*1/2 (out of four)
For a B-movie about street fighting, titles don't get much better than "Welcome to the Punch." Unless you call your movie, I don't know, "The Time Your Balls Met My Foot."
Sadly, the Punch is just a location in "Welcome to the Punch," which is actually a serious and seriously clichéd British crime flick with cops and criminals who have never heard of a trap.
Obsessive cop Max Lewinsky (James McAvoy, pulling double duty with this week's "Trance") deliberately suggests moving a young man to a public hospital to lure his dad, career criminal Jacob Sternwood (Mark Strong). Jacob turns up immediately, his disguise consisting of a baseball cap that doesn't even cover his face. He seems surprised to arrive and find Max, whom Jacob shot three years earlier and who still holds a wicked grudge.
Max's fixation just seems unprofessional, considering London supposedly is experiencing a higher level of violent crime than the U.S. (doubtful) and this allegedly talented policeman can barely handle covering one case at a time. Writer-director Eran Creevy barely delivers a sense of place that would reinforce a community in fear and a crime-fighting force whose disillusionment leaves them vulnerable to the sort of corruption that pretty much turns up in every movie like this. He also acknowledges in the press notes a love of films like "Heat" and "Infernal Affairs" and then feebly tries to rip them off.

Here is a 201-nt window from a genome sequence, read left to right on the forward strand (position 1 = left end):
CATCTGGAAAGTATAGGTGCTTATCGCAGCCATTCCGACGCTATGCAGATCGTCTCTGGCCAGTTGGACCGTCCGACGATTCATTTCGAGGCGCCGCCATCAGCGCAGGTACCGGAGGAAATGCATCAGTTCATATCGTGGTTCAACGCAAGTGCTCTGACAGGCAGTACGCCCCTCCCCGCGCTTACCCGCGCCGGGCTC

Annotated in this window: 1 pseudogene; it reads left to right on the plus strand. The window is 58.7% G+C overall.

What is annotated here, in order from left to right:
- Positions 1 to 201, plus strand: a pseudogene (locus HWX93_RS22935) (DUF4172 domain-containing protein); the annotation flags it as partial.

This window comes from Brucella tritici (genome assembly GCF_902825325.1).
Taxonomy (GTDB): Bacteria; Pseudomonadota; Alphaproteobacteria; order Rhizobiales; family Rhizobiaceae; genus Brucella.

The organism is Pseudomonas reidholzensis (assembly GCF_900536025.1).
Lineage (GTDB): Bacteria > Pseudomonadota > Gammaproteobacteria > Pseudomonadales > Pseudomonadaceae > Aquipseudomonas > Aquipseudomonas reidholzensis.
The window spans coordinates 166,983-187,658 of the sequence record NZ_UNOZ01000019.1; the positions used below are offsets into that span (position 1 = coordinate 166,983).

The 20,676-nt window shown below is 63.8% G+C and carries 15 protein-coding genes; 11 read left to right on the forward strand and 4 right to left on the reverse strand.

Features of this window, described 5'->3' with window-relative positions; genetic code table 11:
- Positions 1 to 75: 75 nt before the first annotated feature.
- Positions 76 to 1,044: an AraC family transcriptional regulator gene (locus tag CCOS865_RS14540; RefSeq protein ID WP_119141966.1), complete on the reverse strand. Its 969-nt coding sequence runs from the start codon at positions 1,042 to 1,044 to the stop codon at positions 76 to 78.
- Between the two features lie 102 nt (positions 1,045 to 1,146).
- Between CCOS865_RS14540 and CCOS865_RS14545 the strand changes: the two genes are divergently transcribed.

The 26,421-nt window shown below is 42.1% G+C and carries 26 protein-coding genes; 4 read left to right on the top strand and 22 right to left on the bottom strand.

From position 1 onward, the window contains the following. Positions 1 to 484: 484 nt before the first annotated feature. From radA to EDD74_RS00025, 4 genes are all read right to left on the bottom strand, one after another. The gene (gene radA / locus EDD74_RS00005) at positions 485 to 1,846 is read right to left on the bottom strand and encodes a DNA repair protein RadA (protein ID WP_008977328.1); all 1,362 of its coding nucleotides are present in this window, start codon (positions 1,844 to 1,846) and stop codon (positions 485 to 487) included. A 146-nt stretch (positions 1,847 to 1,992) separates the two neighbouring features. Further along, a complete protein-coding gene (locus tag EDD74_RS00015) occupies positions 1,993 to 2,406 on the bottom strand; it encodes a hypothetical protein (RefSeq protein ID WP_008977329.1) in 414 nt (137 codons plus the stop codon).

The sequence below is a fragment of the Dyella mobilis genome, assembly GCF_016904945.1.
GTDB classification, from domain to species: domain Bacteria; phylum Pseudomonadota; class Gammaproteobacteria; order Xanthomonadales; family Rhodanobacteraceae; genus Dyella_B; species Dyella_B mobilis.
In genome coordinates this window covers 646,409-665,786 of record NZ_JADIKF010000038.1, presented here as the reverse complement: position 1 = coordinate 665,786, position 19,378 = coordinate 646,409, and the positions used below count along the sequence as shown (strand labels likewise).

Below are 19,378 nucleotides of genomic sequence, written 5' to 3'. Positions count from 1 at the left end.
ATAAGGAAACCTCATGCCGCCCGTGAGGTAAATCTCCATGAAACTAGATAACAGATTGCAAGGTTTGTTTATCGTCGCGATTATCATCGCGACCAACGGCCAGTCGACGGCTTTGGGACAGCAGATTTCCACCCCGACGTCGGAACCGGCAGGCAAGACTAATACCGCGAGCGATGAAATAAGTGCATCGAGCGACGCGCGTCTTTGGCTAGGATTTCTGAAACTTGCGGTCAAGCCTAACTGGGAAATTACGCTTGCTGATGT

Reliable character actors (including Peter Mullan and David Morrissey) provide cool and/or toughness that Creevy rarely achieves in the action sequences, such as Jacob's opening robbery in which he and his crew oh-so-inconspicuously work using matching suits, gas masks and motorcycles even though the city is abandoned anyway. Andrea Riseborough ("Disconnect") co-stars as McAvoy's partner, who he of course tries to kiss because paired cops of the opposite sex can't possibly have a platonic relationship.
Less than two months ago, "The Sweeney" covered similar ground with more style. "Welcome to the Punch" assumes that cops and crime are fascinating by default, even with a total lack of distinctive personality to the characters or conspiracy. When Max finally gets a chance to ask Jacob why the killer didn't kill him when he had the chance, the answer is as unsatisfying as the movie.
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